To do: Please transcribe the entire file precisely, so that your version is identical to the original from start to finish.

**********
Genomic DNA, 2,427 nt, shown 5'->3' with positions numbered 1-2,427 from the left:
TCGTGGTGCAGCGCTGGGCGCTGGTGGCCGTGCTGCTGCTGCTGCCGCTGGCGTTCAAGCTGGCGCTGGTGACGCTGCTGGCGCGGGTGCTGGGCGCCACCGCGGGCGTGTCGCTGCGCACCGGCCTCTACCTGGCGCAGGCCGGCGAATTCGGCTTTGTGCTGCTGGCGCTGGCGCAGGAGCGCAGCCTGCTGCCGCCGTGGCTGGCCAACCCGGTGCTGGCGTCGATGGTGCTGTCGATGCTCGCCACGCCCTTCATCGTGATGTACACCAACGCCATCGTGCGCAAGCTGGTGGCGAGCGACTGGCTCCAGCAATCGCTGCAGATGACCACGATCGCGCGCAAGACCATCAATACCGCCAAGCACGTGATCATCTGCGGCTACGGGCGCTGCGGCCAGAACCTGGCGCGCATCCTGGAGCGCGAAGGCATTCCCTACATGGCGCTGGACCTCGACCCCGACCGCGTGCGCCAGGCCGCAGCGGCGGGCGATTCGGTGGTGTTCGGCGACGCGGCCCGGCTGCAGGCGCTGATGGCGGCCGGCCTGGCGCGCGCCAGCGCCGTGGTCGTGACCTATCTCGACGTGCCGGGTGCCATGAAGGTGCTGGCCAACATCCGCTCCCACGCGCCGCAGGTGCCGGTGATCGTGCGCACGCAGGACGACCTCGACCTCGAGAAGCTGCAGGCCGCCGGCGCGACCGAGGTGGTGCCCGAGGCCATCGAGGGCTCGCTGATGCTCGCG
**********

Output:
Genomic DNA, 2,427 nt, shown 5'->3' with positions numbered 1-2,427 from the left:
TCGTGGTGCAGCGCTGGGCGCTGGTGGCCGTGCTGCTGCTGCTGCCGCTGGCGTTCAAGCTGGCGCTGGTGACGCTGCTGGCGCGGGTGCTGGGCGCCACCGCGGGCGTGTCGCTGCGCACCGGCCTCTACCTGGCGCAGGCCGGCGAATTCGGCTTTGTGCTGCTGGCGCTGGCGCAGGAGCGCAGCCTGCTGCCGCCGTGGCTGGCCAACCCGGTGCTGGCGTCGATGGTGCTGTCGATGCTCGCCACGCCCTTCATCGTGATGTACACCAACGCCATCGTGCGCAAGCTGGTGGCGAGCGACTGGCTCCAGCAATCGCTGCAGATGACCACGATCGCGCGCAAGACCATCAATACCGCCAAGCACGTGATCATCTGCGGCTACGGGCGCTGCGGCCAGAACCTGGCGCGCATCCTGGAGCGCGAAGGCATTCCCTACATGGCGCTGGACCTCGACCCCGACCGCGTGCGCCAGGCCGCAGCGGCGGGCGATTCGGTGGTGTTCGGCGACGCGGCCCGGCTGCAGGCGCTGATGGCGGCCGGCCTGGCGCGCGCCAGCGCCGTGGTCGTGACCTATCTCGACGTGCCGGGTGCCATGAAGGTGCTGGCCAACATCCGCTCCCACGCGCCGCAGGTGCCGGTGATCGTGCGCACGCAGGACGACCTCGACCTCGAGAAGCTGCAGGCCGCCGGCGCGACCGAGGTGGTGCCCGAGGCCATCGAGGGCTCGCTGATGCTCGCG